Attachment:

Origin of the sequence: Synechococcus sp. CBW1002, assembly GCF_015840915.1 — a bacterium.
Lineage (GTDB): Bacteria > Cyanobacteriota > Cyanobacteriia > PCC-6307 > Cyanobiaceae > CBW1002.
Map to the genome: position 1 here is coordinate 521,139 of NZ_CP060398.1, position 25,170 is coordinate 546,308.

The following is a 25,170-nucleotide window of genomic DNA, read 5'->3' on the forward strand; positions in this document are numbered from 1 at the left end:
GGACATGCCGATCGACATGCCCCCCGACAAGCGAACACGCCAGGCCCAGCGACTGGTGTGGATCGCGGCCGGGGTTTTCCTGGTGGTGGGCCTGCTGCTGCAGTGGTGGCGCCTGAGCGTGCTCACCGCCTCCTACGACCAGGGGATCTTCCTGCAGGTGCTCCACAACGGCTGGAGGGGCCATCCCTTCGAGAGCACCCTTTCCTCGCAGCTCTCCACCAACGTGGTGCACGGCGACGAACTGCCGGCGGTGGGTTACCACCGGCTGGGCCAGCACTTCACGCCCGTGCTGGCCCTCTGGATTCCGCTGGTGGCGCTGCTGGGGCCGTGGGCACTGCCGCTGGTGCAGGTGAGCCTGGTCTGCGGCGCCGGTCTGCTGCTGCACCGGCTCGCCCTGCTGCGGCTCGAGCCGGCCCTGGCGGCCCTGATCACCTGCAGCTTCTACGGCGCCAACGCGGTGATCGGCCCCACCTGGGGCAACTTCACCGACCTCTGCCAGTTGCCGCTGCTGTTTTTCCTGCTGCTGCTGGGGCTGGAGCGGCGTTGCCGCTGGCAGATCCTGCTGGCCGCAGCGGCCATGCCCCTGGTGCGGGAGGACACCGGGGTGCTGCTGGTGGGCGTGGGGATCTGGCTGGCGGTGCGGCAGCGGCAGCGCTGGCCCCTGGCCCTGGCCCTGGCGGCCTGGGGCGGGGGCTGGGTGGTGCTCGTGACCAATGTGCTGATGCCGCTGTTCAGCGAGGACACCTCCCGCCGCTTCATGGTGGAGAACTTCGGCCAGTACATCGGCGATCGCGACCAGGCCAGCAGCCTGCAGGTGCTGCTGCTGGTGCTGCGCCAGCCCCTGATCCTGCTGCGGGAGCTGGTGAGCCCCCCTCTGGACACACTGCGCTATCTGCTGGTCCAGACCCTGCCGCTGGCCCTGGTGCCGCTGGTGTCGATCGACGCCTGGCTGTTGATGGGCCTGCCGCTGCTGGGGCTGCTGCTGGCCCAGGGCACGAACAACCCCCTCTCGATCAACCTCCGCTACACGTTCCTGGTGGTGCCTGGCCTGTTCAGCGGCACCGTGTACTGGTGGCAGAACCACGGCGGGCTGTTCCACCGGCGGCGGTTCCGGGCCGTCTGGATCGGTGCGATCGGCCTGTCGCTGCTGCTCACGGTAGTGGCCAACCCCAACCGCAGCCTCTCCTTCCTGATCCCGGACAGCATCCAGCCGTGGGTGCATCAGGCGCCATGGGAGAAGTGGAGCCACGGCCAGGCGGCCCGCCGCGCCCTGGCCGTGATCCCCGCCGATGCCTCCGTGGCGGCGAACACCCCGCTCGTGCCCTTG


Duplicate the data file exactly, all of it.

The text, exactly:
Origin of the sequence: Synechococcus sp. CBW1002, assembly GCF_015840915.1 — a bacterium.
Lineage (GTDB): Bacteria > Cyanobacteriota > Cyanobacteriia > PCC-6307 > Cyanobiaceae > CBW1002.
Map to the genome: position 1 here is coordinate 521,139 of NZ_CP060398.1, position 25,170 is coordinate 546,308.

The following is a 25,170-nucleotide window of genomic DNA, read 5'->3' on the forward strand; positions in this document are numbered from 1 at the left end:
GGACATGCCGATCGACATGCCCCCCGACAAGCGAACACGCCAGGCCCAGCGACTGGTGTGGATCGCGGCCGGGGTTTTCCTGGTGGTGGGCCTGCTGCTGCAGTGGTGGCGCCTGAGCGTGCTCACCGCCTCCTACGACCAGGGGATCTTCCTGCAGGTGCTCCACAACGGCTGGAGGGGCCATCCCTTCGAGAGCACCCTTTCCTCGCAGCTCTCCACCAACGTGGTGCACGGCGACGAACTGCCGGCGGTGGGTTACCACCGGCTGGGCCAGCACTTCACGCCCGTGCTGGCCCTCTGGATTCCGCTGGTGGCGCTGCTGGGGCCGTGGGCACTGCCGCTGGTGCAGGTGAGCCTGGTCTGCGGCGCCGGTCTGCTGCTGCACCGGCTCGCCCTGCTGCGGCTCGAGCCGGCCCTGGCGGCCCTGATCACCTGCAGCTTCTACGGCGCCAACGCGGTGATCGGCCCCACCTGGGGCAACTTCACCGACCTCTGCCAGTTGCCGCTGCTGTTTTTCCTGCTGCTGCTGGGGCTGGAGCGGCGTTGCCGCTGGCAGATCCTGCTGGCCGCAGCGGCCATGCCCCTGGTGCGGGAGGACACCGGGGTGCTGCTGGTGGGCGTGGGGATCTGGCTGGCGGTGCGGCAGCGGCAGCGCTGGCCCCTGGCCCTGGCCCTGGCGGCCTGGGGCGGGGGCTGGGTGGTGCTCGTGACCAATGTGCTGATGCCGCTGTTCAGCGAGGACACCTCCCGCCGCTTCATGGTGGAGAACTTCGGCCAGTACATCGGCGATCGCGACCAGGCCAGCAGCCTGCAGGTGCTGCTGCTGGTGCTGCGCCAGCCCCTGATCCTGCTGCGGGAGCTGGTGAGCCCCCCTCTGGACACACTGCGCTATCTGCTGGTCCAGACCCTGCCGCTGGCCCTGGTGCCGCTGGTGTCGATCGACGCCTGGCTGTTGATGGGCCTGCCGCTGCTGGGGCTGCTGCTGGCCCAGGGCACGAACAACCCCCTCTCGATCAACCTCCGCTACACGTTCCTGGTGGTGCCTGGCCTGTTCAGCGGCACCGTGTACTGGTGGCAGAACCACGGCGGGCTGTTCCACCGGCGGCGGTTCCGGGCCGTCTGGATCGGTGCGATCGGCCTGTCGCTGCTGCTCACGGTAGTGGCCAACCCCAACCGCAGCCTCTCCTTCCTGATCCCGGACAGCATCCAGCCGTGGGTGCATCAGGCGCCATGGGAGAAGTGGAGCCACGGCCAGGCGGCCCGCCGCGCCCTGGCCGTGATCCCCGCCGATGCCTCCGTGGCGGCGAACACCCCGCTCGTGCCCTTG